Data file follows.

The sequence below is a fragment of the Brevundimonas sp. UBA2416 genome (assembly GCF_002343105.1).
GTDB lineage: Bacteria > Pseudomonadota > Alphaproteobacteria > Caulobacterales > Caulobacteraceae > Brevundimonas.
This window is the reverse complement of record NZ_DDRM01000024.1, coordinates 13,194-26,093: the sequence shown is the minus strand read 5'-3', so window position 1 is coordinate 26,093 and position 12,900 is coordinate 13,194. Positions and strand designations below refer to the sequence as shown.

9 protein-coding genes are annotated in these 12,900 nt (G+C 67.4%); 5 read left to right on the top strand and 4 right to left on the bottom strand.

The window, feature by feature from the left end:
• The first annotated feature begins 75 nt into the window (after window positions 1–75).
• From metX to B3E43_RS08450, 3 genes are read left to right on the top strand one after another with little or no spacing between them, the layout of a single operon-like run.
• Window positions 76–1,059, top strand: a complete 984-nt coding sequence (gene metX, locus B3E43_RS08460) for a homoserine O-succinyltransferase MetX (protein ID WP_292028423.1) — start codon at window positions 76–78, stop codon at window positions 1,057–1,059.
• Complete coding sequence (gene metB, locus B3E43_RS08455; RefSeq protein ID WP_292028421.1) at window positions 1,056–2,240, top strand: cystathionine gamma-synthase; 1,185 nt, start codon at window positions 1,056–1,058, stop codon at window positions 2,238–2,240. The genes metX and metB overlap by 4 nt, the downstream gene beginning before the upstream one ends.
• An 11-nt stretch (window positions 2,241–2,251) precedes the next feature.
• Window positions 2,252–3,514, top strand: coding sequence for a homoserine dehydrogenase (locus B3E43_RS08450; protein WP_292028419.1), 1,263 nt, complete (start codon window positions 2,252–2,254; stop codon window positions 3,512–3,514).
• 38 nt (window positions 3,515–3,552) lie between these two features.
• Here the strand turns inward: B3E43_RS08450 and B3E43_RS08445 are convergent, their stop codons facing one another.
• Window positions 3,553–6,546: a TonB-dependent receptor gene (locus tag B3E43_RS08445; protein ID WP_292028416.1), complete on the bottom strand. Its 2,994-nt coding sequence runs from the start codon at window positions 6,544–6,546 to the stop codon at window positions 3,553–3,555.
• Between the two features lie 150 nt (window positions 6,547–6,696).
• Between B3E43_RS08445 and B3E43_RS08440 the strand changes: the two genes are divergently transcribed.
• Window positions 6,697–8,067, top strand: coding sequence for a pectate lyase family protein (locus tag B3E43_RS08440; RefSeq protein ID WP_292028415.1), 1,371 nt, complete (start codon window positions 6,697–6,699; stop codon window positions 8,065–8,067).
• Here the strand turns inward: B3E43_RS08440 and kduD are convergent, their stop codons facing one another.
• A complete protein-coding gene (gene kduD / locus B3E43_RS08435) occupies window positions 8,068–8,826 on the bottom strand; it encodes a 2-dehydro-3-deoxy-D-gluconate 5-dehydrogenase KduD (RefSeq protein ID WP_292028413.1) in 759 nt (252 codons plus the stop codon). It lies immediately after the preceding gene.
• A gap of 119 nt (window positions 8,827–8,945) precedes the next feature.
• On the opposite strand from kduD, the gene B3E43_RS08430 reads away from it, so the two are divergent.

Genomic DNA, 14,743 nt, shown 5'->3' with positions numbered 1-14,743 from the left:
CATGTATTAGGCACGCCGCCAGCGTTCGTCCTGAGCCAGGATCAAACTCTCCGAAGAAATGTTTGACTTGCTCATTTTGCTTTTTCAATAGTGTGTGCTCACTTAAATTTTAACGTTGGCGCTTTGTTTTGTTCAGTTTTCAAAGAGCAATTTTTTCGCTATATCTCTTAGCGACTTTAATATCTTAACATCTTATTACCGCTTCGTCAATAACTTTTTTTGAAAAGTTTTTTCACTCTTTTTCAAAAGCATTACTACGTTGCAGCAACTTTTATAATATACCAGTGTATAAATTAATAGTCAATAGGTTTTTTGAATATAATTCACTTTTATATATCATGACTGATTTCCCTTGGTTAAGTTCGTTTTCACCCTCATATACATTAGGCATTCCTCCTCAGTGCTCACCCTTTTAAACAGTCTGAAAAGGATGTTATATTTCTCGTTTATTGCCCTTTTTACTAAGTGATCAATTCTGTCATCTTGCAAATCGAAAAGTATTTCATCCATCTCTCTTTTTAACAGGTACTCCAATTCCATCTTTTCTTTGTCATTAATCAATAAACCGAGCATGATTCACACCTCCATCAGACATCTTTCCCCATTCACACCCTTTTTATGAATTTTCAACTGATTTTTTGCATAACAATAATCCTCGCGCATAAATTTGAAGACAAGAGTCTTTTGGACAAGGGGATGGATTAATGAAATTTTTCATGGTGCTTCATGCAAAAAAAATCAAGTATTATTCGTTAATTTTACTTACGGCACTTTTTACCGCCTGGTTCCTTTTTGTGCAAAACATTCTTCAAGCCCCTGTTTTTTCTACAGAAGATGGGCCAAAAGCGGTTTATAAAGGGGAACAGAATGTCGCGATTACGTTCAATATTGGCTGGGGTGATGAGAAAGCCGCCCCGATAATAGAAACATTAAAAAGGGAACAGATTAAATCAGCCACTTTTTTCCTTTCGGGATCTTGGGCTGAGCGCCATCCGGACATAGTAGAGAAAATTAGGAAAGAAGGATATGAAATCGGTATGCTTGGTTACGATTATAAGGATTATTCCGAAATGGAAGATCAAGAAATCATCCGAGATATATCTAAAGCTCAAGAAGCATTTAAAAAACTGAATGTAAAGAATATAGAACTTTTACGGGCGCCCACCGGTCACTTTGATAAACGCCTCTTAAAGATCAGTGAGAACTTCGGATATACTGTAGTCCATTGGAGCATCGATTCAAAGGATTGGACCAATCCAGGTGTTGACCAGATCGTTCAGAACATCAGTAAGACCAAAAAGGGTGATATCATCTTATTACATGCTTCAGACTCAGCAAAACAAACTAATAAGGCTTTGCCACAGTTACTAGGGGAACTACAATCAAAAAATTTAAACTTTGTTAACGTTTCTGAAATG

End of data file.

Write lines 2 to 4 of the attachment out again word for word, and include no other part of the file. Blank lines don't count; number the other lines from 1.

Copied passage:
GTDB lineage: Bacteria > Pseudomonadota > Alphaproteobacteria > Caulobacterales > Caulobacteraceae > Brevundimonas.
This window is the reverse complement of record NZ_DDRM01000024.1, coordinates 13,194-26,093: the sequence shown is the minus strand read 5'-3', so window position 1 is coordinate 26,093 and position 12,900 is coordinate 13,194. Positions and strand designations below refer to the sequence as shown.

9 protein-coding genes are annotated in these 12,900 nt (G+C 67.4%); 5 read left to right on the top strand and 4 right to left on the bottom strand.